The FLSA also does not prohibit school districts from avoid- ing overtime by sending employees home after they worked 40 hours in a workweek. For example, if an employee works 10 hours a day on Monday, Tuesday, Wednesday, and Thursday, a district may avoid overtime liability that would accrue on Friday by informing the employee that he or she does not need to work on Friday. This practice is lawful under the FLSA.
What hours are compensable time?
The FLSA defines “employ” to mean “suffer or permit to work.” 29 U.S.C. § 203(g). When work is not requested, but is “suffered or permitted” by the supervisor, the time is com- pensable. The Department of Labor has provided guidance on a number of work situations that will constitute “time worked”:
Waiting Time: The key question is whether the employee was engaged to wait (which is work time) or whether the employee was waiting to be engaged (which is not work time).
On-Call Time: An employee who is required to remain on call on the district’s premises is working while “on call.” An employee who is required to remain on call at home, or who is allowed to leave a message where he or she can be reached if needed, is not working in most cases. If the district places additional constraints on the employee’s freedom, the time could become work time.
Rest and Meal Periods: Rest periods of short duration, usually 20 minutes or less, are customarily paid for as working time. These short periods must be counted as hours worked. Unauthorized extensions of authorized work breaks need not be counted as hours worked when the employer has expressly and unambiguously communicated that the authorized break may only last for a specific length of time, that any extension of the break is contrary to the employer’s rules, and any ex- tension of the break will result in discipline. Bona fide meal periods (typically 30 minutes or more) generally need not be compensated as work time; however, the employee must be completely relieved from duty. A secretary who eats lunch at her desk and occasionally answers the phone is working.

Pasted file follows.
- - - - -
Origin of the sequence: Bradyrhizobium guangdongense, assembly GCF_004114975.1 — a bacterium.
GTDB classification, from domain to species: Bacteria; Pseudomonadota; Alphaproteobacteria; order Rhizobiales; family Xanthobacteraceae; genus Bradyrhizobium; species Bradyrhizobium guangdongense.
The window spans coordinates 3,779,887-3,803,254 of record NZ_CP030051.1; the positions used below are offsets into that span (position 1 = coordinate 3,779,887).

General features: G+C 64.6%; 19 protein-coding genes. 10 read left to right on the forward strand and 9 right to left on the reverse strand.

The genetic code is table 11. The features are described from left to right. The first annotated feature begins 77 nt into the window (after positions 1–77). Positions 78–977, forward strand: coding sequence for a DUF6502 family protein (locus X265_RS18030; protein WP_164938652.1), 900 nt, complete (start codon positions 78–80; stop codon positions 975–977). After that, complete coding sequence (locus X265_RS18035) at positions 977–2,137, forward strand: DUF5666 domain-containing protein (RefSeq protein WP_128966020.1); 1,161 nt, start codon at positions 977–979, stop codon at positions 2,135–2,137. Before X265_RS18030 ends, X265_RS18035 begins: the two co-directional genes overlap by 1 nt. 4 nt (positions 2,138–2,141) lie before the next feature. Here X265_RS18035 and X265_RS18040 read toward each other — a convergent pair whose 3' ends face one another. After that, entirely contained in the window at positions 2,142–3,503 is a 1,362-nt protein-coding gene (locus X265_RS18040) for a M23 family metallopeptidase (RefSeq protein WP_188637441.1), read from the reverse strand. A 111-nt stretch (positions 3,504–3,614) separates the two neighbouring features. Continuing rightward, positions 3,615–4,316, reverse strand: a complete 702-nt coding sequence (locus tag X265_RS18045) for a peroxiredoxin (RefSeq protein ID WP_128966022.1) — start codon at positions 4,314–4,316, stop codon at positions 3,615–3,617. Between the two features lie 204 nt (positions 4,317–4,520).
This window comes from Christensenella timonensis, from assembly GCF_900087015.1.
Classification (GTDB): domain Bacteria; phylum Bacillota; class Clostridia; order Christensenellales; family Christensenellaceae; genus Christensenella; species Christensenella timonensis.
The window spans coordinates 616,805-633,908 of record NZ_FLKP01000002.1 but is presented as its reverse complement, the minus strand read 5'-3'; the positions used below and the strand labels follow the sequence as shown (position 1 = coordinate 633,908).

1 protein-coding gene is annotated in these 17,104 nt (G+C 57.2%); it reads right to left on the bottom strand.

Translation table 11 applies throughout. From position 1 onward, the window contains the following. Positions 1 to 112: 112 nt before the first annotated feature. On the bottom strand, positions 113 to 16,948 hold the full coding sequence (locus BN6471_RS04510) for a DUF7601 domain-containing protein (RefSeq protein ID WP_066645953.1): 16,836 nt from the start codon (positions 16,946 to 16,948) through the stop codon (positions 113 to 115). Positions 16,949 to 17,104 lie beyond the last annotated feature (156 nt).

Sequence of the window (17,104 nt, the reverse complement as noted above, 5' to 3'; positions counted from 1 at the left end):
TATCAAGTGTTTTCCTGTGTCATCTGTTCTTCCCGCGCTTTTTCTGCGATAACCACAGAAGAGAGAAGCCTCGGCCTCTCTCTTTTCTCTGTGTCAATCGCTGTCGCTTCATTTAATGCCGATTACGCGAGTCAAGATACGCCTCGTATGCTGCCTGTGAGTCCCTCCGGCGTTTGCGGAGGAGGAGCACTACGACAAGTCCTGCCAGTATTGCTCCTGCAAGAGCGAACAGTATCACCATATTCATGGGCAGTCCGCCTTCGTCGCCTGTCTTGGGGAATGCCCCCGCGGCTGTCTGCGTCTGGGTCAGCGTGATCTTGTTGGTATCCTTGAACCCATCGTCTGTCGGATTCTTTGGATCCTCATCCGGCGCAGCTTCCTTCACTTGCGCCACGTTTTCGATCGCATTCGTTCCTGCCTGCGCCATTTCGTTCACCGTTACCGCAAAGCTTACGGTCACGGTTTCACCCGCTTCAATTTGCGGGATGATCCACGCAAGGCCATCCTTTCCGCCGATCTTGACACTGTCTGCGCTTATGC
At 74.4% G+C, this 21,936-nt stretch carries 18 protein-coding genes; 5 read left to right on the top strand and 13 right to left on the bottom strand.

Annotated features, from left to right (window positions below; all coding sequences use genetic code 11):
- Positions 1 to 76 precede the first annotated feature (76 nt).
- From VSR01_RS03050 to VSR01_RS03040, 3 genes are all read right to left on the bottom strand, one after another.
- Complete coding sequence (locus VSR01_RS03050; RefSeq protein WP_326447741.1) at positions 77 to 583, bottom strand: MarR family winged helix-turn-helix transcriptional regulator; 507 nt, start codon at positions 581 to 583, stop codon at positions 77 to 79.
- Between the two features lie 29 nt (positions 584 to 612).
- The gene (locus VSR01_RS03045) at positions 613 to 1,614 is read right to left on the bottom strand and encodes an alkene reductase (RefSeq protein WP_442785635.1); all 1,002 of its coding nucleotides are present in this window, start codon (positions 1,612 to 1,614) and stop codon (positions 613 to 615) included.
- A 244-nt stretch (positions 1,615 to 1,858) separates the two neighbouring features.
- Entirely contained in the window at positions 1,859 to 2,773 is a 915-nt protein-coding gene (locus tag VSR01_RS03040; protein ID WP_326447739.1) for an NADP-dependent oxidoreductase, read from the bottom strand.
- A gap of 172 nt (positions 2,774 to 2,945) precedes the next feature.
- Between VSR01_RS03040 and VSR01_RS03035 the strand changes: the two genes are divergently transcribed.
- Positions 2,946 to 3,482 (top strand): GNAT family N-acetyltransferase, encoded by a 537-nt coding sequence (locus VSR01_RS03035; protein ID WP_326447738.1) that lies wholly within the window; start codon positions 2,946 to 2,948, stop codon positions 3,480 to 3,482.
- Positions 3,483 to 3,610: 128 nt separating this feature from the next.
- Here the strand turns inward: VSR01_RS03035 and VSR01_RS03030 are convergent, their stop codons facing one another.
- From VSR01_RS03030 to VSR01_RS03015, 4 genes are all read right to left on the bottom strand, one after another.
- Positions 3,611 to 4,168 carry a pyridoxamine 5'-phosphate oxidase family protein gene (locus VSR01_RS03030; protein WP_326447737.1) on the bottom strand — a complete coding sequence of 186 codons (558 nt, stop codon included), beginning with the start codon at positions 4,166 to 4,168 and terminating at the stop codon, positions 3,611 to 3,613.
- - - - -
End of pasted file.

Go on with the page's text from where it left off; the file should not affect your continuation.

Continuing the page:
Lectures, Meetings and Training Programs: At- tendance at work-related or work-required lectures, meetings, training programs, and similar activities generally is considered working time. Reading train- ing materials at home or completing online training at home also may be compensable “time worked.” See Department of Labor (DOL) Opinion FLSA2009-15; DOL Opinion No. FLSA2009-13.